Lethbridge Herald, The (Newspaper) - February 9, 1971, Lethbridge, Alberta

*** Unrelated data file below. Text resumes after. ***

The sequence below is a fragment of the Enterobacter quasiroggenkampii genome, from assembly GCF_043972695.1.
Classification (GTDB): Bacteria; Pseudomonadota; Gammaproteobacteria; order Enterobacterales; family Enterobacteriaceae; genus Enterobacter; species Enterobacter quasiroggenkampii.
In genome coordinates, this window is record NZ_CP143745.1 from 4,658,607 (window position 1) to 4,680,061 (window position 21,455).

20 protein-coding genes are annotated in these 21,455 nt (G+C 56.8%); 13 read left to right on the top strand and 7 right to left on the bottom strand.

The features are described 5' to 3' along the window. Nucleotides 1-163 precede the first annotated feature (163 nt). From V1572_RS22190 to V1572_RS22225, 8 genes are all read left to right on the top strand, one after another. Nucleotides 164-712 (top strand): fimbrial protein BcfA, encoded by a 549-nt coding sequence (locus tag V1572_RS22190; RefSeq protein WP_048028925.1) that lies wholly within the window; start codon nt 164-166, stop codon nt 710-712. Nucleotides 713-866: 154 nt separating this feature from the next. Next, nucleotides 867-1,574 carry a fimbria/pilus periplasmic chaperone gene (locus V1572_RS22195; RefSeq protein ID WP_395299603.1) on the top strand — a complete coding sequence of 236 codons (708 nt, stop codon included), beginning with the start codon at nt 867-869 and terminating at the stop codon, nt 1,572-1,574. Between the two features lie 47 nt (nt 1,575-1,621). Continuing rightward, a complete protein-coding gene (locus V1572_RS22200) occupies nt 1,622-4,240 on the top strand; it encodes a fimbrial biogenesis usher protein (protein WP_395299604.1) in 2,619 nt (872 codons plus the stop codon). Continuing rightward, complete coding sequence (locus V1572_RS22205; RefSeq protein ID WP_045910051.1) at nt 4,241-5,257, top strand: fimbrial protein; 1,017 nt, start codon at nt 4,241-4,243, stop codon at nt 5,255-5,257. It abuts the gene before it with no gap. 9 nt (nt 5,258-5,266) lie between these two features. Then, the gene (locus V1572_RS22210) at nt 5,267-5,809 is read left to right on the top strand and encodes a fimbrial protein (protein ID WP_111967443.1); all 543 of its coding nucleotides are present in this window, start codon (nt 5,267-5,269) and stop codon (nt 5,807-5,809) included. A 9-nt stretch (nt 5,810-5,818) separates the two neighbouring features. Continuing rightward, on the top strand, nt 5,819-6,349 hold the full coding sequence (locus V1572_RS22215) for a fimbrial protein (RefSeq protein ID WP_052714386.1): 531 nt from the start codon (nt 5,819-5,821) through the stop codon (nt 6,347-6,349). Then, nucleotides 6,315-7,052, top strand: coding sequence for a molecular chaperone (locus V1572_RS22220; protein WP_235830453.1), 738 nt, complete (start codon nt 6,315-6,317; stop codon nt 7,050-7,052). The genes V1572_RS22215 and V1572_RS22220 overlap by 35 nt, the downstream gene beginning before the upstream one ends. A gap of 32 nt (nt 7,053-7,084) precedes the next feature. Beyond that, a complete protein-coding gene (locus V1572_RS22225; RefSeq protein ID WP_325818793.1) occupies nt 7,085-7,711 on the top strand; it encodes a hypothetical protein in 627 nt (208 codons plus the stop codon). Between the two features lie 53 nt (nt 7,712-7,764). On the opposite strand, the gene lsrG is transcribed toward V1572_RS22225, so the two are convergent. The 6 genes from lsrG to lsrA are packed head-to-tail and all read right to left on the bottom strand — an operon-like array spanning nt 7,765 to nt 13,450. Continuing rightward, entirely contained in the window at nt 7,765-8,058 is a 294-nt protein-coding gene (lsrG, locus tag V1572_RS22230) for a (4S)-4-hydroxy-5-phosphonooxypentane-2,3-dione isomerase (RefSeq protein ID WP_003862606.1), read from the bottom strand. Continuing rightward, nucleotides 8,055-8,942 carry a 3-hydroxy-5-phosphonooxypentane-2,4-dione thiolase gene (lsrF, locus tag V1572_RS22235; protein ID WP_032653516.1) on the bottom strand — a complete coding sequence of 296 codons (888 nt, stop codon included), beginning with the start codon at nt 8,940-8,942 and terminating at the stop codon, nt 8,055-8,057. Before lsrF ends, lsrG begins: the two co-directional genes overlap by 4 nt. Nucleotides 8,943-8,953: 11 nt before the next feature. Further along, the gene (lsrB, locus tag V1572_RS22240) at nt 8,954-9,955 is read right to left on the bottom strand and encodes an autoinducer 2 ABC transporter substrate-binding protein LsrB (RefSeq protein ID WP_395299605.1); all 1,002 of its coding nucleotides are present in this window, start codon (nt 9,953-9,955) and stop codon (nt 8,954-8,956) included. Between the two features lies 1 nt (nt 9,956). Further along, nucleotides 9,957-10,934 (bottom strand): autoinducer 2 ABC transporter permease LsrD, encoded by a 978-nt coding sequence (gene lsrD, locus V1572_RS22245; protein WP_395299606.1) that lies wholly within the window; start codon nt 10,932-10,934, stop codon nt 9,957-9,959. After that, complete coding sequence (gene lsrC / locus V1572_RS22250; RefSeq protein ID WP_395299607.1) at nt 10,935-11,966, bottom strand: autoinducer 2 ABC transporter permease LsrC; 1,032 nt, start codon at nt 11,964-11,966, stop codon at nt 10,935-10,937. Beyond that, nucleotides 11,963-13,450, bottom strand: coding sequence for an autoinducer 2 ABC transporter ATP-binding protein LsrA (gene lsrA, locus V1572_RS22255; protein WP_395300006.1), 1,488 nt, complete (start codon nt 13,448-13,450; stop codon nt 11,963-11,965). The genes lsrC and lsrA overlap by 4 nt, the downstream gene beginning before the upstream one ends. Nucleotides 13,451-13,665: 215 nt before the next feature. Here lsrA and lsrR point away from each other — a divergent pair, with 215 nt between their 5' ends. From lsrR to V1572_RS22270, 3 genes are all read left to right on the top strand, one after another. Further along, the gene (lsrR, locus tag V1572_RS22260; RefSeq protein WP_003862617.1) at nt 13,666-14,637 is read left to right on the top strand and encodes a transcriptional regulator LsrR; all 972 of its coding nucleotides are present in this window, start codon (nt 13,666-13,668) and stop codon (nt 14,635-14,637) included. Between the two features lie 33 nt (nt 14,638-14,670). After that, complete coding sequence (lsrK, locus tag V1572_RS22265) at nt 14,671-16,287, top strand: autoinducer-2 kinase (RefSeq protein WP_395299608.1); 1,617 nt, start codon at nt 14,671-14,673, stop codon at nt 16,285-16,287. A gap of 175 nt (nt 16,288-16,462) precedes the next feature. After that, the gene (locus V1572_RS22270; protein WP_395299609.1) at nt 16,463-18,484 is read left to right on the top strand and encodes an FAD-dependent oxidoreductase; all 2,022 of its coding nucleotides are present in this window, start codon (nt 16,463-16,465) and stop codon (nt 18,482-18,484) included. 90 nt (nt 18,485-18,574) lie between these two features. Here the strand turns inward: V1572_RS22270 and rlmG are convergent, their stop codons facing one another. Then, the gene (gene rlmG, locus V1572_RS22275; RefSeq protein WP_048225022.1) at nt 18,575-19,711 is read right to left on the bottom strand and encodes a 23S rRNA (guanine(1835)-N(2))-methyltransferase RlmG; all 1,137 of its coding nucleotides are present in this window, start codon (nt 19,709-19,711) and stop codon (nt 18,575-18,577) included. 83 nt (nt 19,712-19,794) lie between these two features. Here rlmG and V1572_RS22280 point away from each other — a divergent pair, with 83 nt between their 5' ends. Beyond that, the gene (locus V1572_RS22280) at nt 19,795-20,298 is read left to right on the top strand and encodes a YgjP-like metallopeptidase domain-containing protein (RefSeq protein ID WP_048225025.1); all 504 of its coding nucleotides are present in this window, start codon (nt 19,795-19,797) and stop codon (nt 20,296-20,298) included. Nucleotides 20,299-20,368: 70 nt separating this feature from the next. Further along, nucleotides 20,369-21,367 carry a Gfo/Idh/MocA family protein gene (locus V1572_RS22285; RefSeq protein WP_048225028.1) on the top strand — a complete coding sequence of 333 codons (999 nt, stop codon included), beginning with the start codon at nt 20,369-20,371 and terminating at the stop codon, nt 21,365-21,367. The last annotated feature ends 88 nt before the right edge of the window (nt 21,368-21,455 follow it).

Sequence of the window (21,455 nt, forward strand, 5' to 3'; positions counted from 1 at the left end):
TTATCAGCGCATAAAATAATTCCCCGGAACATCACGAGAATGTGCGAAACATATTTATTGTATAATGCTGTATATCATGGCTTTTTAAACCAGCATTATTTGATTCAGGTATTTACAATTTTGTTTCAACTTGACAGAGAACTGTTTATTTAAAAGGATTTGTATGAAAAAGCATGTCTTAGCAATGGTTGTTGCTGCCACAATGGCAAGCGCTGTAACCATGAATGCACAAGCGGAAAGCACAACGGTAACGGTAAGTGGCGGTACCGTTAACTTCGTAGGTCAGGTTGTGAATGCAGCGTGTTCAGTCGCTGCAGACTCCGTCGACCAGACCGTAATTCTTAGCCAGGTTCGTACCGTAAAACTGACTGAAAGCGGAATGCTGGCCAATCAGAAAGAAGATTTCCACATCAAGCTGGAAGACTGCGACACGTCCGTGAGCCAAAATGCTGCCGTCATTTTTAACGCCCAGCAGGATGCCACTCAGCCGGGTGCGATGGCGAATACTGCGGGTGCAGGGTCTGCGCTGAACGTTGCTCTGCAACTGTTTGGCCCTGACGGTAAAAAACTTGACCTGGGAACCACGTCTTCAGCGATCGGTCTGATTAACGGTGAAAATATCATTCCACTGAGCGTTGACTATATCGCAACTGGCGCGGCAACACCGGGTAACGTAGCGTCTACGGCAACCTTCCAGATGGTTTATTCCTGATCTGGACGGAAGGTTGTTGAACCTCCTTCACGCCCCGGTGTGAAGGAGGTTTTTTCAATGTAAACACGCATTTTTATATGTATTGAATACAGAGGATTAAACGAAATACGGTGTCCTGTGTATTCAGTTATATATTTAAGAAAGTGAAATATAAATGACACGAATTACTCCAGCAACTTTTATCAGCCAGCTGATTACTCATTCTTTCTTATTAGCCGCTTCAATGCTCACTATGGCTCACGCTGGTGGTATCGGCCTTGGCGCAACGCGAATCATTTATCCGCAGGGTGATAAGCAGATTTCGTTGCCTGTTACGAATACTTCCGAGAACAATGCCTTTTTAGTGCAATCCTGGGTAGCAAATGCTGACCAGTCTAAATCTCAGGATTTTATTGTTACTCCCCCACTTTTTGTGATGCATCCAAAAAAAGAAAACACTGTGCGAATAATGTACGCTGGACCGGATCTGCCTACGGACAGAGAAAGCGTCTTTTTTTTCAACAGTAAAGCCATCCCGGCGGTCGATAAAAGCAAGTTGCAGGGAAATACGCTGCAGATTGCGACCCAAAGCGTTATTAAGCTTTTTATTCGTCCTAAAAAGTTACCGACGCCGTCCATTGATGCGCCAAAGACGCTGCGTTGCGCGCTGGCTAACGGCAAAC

4 UTKtttDGE KKAUJ Tuesday, febtuary Wl Dave Humphreys Where will they goP The city lias decided to tighten up on the renting of unauthorized basement suites. There is some justification for this. Some of the suites are make-shift, many improperly vented, wired or heated, many with inadequate emer- gency escape windows, and so on. Additionally, many of them conflict with the single-family zoning regula- tions. But one other point may invalidate all of the above. By and large, these unauthorized facilities rent for less than standard apartments, and peo- ple go into them who cannot afford the standard rents. Close them, and where are these people to go? Into the streets? On welfare (if they are not It is easy for city officials to say these suites should be closed, but not so easy, for the occupants, to live anywhere else. Train travel Those who have a preference for travelling by train will only be par- tially reassured by the Canadian Transport Commission's order to the CPR to keep its crack train, the Canadian, running. They will be dis- turbed by the recommendation that the sleeping and dining services be put on a paying basis or dropped. There would be no surer way of getting the CPR out of trans-conti- nental passenger service than to withdraw the pleasant sleeping and dining facilities now available to train travellers. Who wants to sit up even a day coach from Montreal to Vancouver? Would anyone relish the thought of surviv- ing for a couple of days on sand- wiches and doughnuts? The main attraction of train travel is the luxury of getting away from the haste and harrying to which most people are subjected in their daily lives. If there is no prospect of real rest, and the possibility of having to dash off the train at the infrequent stops to find a lunch counter, the advantage of going by train would be nullified. Since it appears that the railways do not really compete with other car- riers for trans-continental passen- gers, the price for services should be raised. Then those who desire the luxury of train travel could have it and pay for the privilege. What's it worth? Canadian traditionalists of British stripe must be forgiven if they draw a startled, breath on reading the lead paragraph in a story in one of the most respected and relatively small "c" conservative English n e w s- papers. The article kicks off with the question, "what is the Commonwealth worth to The answer is, less and less in economic terms. says the London Observer on its fi- nancial page, "you could argue that we would have been better off with- out it in recent years." The figures show that the Com- monwealth as a trading area is dy- ing. The system of Commonwealth preferences was set up in 1932 at the height of the depression to help Com- monwealth countries help one another and to protect themselves from out- side competition. By 1951 Common- wealth countries were absorbing 51 per cent of Britain's exports, but in the last decade British exports to Commonwealth countries have been halved, and its imports are down at least a third. Commonwealth coun- tries are trading where they get the best deal, whether it's in manufac- tured goods or .raw materials. Can- ada, for instance, sold 14 per cent of its exports to Britain in 1965 and by 1970 had sold only 7. per cent. The proportion of Canadian imports sold by Britain is also in sharp decline. When Britain joins the Common Market, her trade with Canada and the other Commonwealth nations will decline even further. Preference will be a tiling of the past for Britain will no longer be the core of a world- wide family of nations, but a mem- ber of the European family instead. What is this all going to mean to Canada? Bruce Hutchison's fear is that Canada, "which has been for- tune's darling in an unfortunate world underwritten by huge American and British markets, defended almost for free by American power" may one day, find herself squeezed between two giant trade blocs American and European. Maybe it won't be that bad, but it is a certainty that Canada is going to. have to be far more competitive, far more independently minded, far more aggressive in making her own way economically than she has been. It also means that the Common- wealth, that broad community of in- terest which used to speak a com- mon political language, and still pos- sesses a broadly similar pattern of legislative, executive and judicial in- stitutions, will be further eroded .with the passage of time. The practical, in the end, is bound to supersede the sentimental and Canada will be the loser for it. Behavior in the House By Margaret PROPONENTS of our male-oriented so- ciety like to say the reason women cannot assume leadership fa the parlia- mentary arena is that they aren't tem- peramentally suited lo the role. Men fa the locker room or executive suite like to kid around saying that a matronly lady PM would never be able to suffer the humiliation of appearing fa the House of Commons fa the identical pant suit as, say, the slim girlish back-bencher from Buffalo Wallow. Presumably, according to rcasculfae theories, the discomposed PM would cattily chew the lowly b. b. out, then go home and have a good cry. The premise behind these well-indoc- trinated allegations is that politics is for those of tough mettle, and definitely no place for women and kids. But anyone who has ever visited the House when it's in session, or perhaps sat fa on a brief question and answer period one afternoon, is bound to question Ihe fallacy of suitability by sex. to political roles. Women perhaps Af> have a ten' dency lo shrillness when provoked or peeved, but there have never been enough of them in Ihe Commons at one time to assess Iheir true leadership qualities. How about the men? Well, they're some- thing else again. Indeed, small boys argu- ing over a game of marbles often dis- play more inherent courtesy, tact, and ap- preciation for their opponents' intelligence and expertise than is too often demon- strated in the Commons. Our representatives, green though some mav be, learn quickly when they first hi'. the benches; which says soir.cthing for in- nate aping qualities. All too soon, the charm which endfnred loyal constituents is displaced by parliamentary gamesman- ship. One must learn to laugh derisively, quack 'ho ho', hiss, boo huff and sr.cer, thrust and parry v.iih accusations and veil- ed hints. The 'veildiT' the IxMler. espe- cially for the media. Mltiim gfigqlcik-ml in their Rallcr. Recently an mi parliaim'ntap. put-downs was displayed when Robert Canada's Far Eastern policy obscure TO.VDON The Canadian government's attitude to- wards collective security, it seems, is something like the little boy looking through the telescope from the wrong end: the farther away the scene is, the more obscure it becomes. This emerged in one of those little asides, overshad- owed by the vush of urgent events, during the Common- wealth conference in Singa- pore. Another is the role play- ed before, during and after those crisis days by the mas- terful Canadian diplomat, Ar- nold Smith, the always positive and constructive secretary- general. Both may be considerable factors in the Commonwealth's immediate future. Canada is the leading candidate to chair the eight-nation study group examining the security of mar- time trade routes in the Indian and South Atlantic oceans. Mr. Smith is charged with making the study operational and has already sought to present it as Luckhnrst Stanfield, Mitchell Sharp and Edgar Ben- son got into a typical tired wrangle, while the PM was busy in Singapore. Mr. Stanfield wanted some questions an- swered on what the government was plan- ning to do on the unemployment not an unreasonable request. That's all it took to get the boys out with their mar- bles. Hools, because Mr. Stanfield had been "playing politics" visiting the unem- ployed; Mr. Benson in there huffing and puffing, stating flatly that inflation had been won and hinting under his aegis the unemployment situation was about to un- dergo almost a divine miracle "put your hand in the hand of the man who stilled the seas." Boo's from the NDP who are excellent boo'ers; no, no, from the Cred- itistes who hate to give anyone credit and shouts front the PCs who seem notorious- ly non-progressive. "what is the point of it all? The or- dinary, taxpaying, grass roots constituent is justified in asking this question. What conies first, the party or the country? What a silly question. Doubtless Mr. Stanfield's trip across the ration to search out unemployment problems had some political ends beliind it. But the put-down by (lie government, particularly by Mr. Benson in claiming everything was going to be better in 1971 without stating how it would improve, insults the opposition's in- telligence and underestimates the unem- ployed's patience. This soil of nit-picking has been going on for so many generations come to accept it as a tradition. It is one tradi- tir.n we could wnl! do without. We all realize the comitiVs business cannot be carried on without sensible debate and dis- agreement, hut. in the Inng run, what's good for the country should lip the scales. Bui. boys will Iwys, nnd the recent exchange in !.he Commons on the unem- ployment picture, sadly enough is pretty typical of parliamentary procedure. Where there is humility, on lidialf of dem- ocracy, far, far loo oftr-n liiere is only iii n.pinnv So much for men at ihe Ix'lm. Ymir turn, girls'.' a serious and effective proposi- tion. What then, it was asked in Singapore, is the Canadian position on the security of the Indian The" an- swer was essentially not to have a policy. The Indian Ocean is a long way away, af- ter all. And the withdrawal of Canadian forces from Europe was already putting into prac- tice the policy that our secur- ity effort must be concentrated closer to home. Even Europe was quite a distance away. Did any other countries hold to this position? Why, of course, Jamaica, too, was a long, long way away. But Canada is the larger power. Mr. Trudeau won his spurs as a mediator at Singapore. And with apolicyof studied disinterest, Canada awaits the call for another and more formidable rescue operation. The eight nations break down into alignments roughly in groups of two. India and Malaysia, closest to the action, as it were, Nvish that all for- eign power would just go away and leave them and their ocean in peace and neutrality. The only trouble with that posi- tion is that it won't happen. Britain and Australia are con- cerned about the trade routes. Britain believes the buildup in Soviet naval strength is a .se- rious problem. Australia tends to agree. Britain has already files of supporting information. Con- tinued cool restraint by the British members will be ne- cessary to conceal an attitude quite widespread here that the committee is an exercise in educating some of the others. Nigeria and Kenya, while moderate Africans, are never- theless committed wholeheart- edly to the view that, whatever the perils of the seas, the solu- tion does not lie in Anglo-South African defence co-operation. This leaves Canada, Jamaica and Mr. Smith to sort tilings out. There is no suggestion of detracting from the real achievements M r. Trudeau, Ivan Head and the others have already achieved in Common- wealth diplomacy' by pointing out the significance of what is happening. For the Canadian attitude in the Far East is a radical departure from the established Canadian Western collective security position. It is a logical extension of the thinking which led us to halve our contribution to NATO. The foreign policy white pa- per of the Pacific area an- nounced that Canadian policy for the region rested upon the maintenance of peace and sta- bility, leaving open the means to that end. Even as the chair- man, Canada will likely have to resolve this open-endedness before the study group re- ports in six months. For a start, the committee is merely a device to buy time. In this respect it is significant that before anyone went to Singapore Mr. Smith's strategy "No thanks, I don't want to endanger my was lo put the South Africa aims dispute in a longer time frame. That this has happened must be a considerate victory for him as well as for Mr. Trudeau, or Mr. Heath. But what then? Tte committee must whether Britain is right in her concern. If so, there are apparent options. One is for Britain to do all the patrolling herself. This is the East Afri- can solution but one which Britain finds financially and morally unacceptable. A second is some variation of the Simonstown base agree- ment, with Britain ifnot selling arms at least lending them or otherwise supervising the operation in co-operation with and including use of South African facilities. The thud is some alternate solution which Britain still fails to see. Mauritius in the heart of tile Indian Ocean offered itself as an alternative to Sirrams- town but the British saw them- selves alone financing and run- ning the base. Asked if Canada had been approached by Mauritius, a Canadian spokes- man replied negatively. This may have been technically cor- rect. Yet a member of the Mauritius delegation made it clear to an independent party that the conception of its pro- posal was such that Canada could, if so included, join in a co-operative effort. Discounting entirely Mauritius scheme, it remains highly unlikely that Ottawa's present conception of the Com- monwealth extends to any form of collective security re- quiring defence spending. What, then, is our- policy? Was Mr. Tnideau's remark about pulling the plug in the Indian Ocean for all he cared, off-hand or more serious? The study at hand is not to examine the scenario of race relations in Southern Africa at Mr. Trudeau has proven so adept. There may still be a role in separating the race syndrome from the question of maritime security. But that won't be enough. And at this admittedly early stage it is difficult to foresee any proposal for a solution in which members do not declare themselves one way or the er. It really will not do in 1971 to talk about areas being a long way away. They are also, in that 19th century concept, far away from Britain. They are never too far away for Canada to sign a favorable commercial contract or to spend millions mapping for- ests. And this is the age of the global village. Isn't it? (Herald London Bureau) Carl Roivan Women's Lib no improvement on tired world WASHINGTONS IF Ihe hands that rock the cra- dle really ruled the world, would it be a nicer, saner place? Not hardly. Not if we can be- lieve the results of a massive survey of women's opinions and attitudes conducted by Louis Harris and associates. This 1970 "Virginia Slims" poll is full of findings that are interesting, exasperating, and frightening. It shows women to be just as much at odds with their children, just as bogged down fa racial fear and preju- dice, just as intolerant of dis- sent'or people who are "differ- ent" as are males. Many a reader of the survey will sigh with relief at the end only because he notes that 58 per cent of the ladies believe "women will always bo more emotional and less logical than men" and that 07 per cent of women say, "There won't be a women president of the United Letter to the editor Stales for a long time, and that's probably just as well." The remarkable and disquiet- fag thing is that American wo- men are so hostile toward overt efforts to change this society. Although 51 per cent of women feel that their opinions "don't count very much" and large numbers of woman express deep alienation for a variety of rea- sons, more women oppose (42 per cent) than support (40 per cent) efforts to strengthen or change women's status in soc- iety. Sixty-one women out of every 100 feel that "women who picket and participate in protests are setting a bad example for chil- and that "their behavior is undignified and unwomanly." A much smaller percentage of black women, or single, or women under 30 share this hor- rible view of protests, however. It becomes apparent that gen- eration gap is more than im- Sanctity of the educated Insofar as it can he ascer- tained, Lethbridge does have an alarming drug problem which is, along with every other city and major centre in North America, getting more ludicrous every day. It seems that practically ev- eryone, whether he has long ha'ir, short hair, or no hair, is tripping cut on the abhorred likes of 'leth-pir. 'goldr-n'. or '0-V (to but few of the soft-line and 'Virgin's Delight', a 'mcscow- mule' or a 'rusty nail' are the "csprils de of the hard- line acklictives. To what, or whom can we at- tribute Ihe falling of our citi- zens and how can we find out more about the whole problem? A learned person has put forth the theory that n social 'crutch' i.s necessary in this day and age of pill- popping n'lirolics. I believe that lie is quite and if can all he attributed back to the days of when man first began lo worry. Since then he hasn't had a 'chance. Therefore, in what way has any one or num- ber of persons the right to say to another person what he may or may not put into his body for the various reasons of re- laxation, relief or euphoria? What is the difference if we die of nuclear fallout, narcotic fall-in or alcoholic drowning if. (and I assume that this is a universal belief) we all know thai we are all going to die anyhow? The key word lo the whole issue is KNOWLEDGE. For the world lo exist on the high- pressure attitude that if, has now, we must all be intelligent- ly informed as to exactly what kind of a world we are getting inlo and then leave the decision up lo the individual. The sanc- tity of the educated individual must he upheld and he must have the rifih! to do with his mind and buil> as h'.1 K. Ol.lVF.Ii. Lclhbridgc. agination when you note that 65 per cent of all American wo- men oppose the aims and goals of student protest (against 26 per cent who Eighty- five per cent of women oppose the tactics of student protesters, with only 9 per cent approving, in 3ft years Men are a trifle more toler- ant of student protests. It seems incredible, but when both women and men were ask- ed what kind of people are "more harmful" to American society, 72 per cent of both sexes said "student demonstra- tors at college." This put student protesters second only to "members of the Communist party." Followi n g hard on student demonstrators as "more harmful" were "peo- ple who don't believe fa "college professors who are ac- tive in unpopular "wo- men who gossip all the "college presidents who are le- nient with student and "prostitutes." Not far behind in terms of disfavor among women are "people who picket the war in Vietnam." "civil rights demon- and "homosexuals." It becomes apparent that turning power over lo women is not going lo infuse the na- tion with a new concern for civil liberties or Ihe righl lo dissent Women are, in almost ever y category mentioned above, a bil more likely lhan men to see the people involved as "more harmful" lo society. You aie left in puzzlement about the female mentality you note that although fil per cenl of women say they are against war, 57 per cent of them regard as "harmful" peo- ple who picket against the Viet- nam war. This is not the only area where women stand logic up- side down in Iheir attitudes. Harris finds 42 per cent of all women saying that black Americans are justified in their demands, as against 27 per (-ml who say are not jus- tified. But when asked whether blacks are moving too fast, 55 per cent of women say yes and only eight per cent figure they are moving too slowly. It is hardly possible to blame "female mentality" here, though, because men are just as inconsistent, with one per cent fewer saying blacks are justified fa their demands and two per cent more saying blacks are moving too fast. This survey raises some in- triguing questions about the in- fluence women really have on society or their children. Kan-is finds that "a deep puri- tanical moral strain runs through the thinking of most American women. They frown on pre marital sex, trial mar- riage, and common law ar- rangements." Yet, women concede that these "immoralities" have in- creased in our society, and three women out of four say that the marriage institution is Looking Through the Herald China, following the people of the western world, now has its women's suffrage association. According to the platform drafted at. the open- ing meeting every woman may have the right lo vote and men and women will have equal right under the law. Girl slav- ery shall be abolished and women shall have the right of possession of Iheir property. ia.il .lack Packwoocl and Mrs. S. Fintland of Vulcan were drowned while skating on weaker today than it was ten years ago. Do they blame men? No. Three times as many women blame "independent women" as blame men for shirking res- ponsibility or being out of the home too much. Perhaps the most disturbing thing about this survey is your realization that politicians read it too. Small wonder that dur- ing the fall election campaigns we saw a barrage of attacks on student protesters and other dissenters, appeals to racial fear and prejudice, and impas- sioned favokiigs of the puritan ethic. This survey suggests that such tactics ought to work like a charm. We will go right down to No- vember, 1972, wondering why they didn't and how zealous- ly those same tactics will be tried again. (Field Enterprises, Inc.) backward Lake McGregor and Miss Jes- sie Packwood had a narrow es- cape. 1841 According to a Turk- ish newspaper, Gennan troops are arriving steadily in Bul- garia and their officers state their goal is "the Bosporus and the Mediterranean." 1951 Another record was shattered this week at tha Lelhbridge stockyards when a consignment of 22 yearlings was auctioned for 35 cents a pound. The previous record was cents per pound. The Lethkidge Herald 504 7th St. S., Lethbridge, Alberta LETHBRIDGE HERALD CO. LTD., Proprietors and Publishers Published 1905 -1954, by Hon. W. A. BUCHANAN Second Class Mail Registration No. 0012 Member of The Canadian Press and the Canadian Daily Newspaper Publishers' Association and the Audi! Bureau of Circulations CLEO W. MOWERS, Editor and Publisher THOMAS H. ADAMS, General Manager JOE BAI.LA M.inf.pint] Editor MILES Advertising Manager WILLIAM HAY DOUGLAS K. WALKER L-clitorial Page Edilor "THE HERALD SERVES THE SOUTH"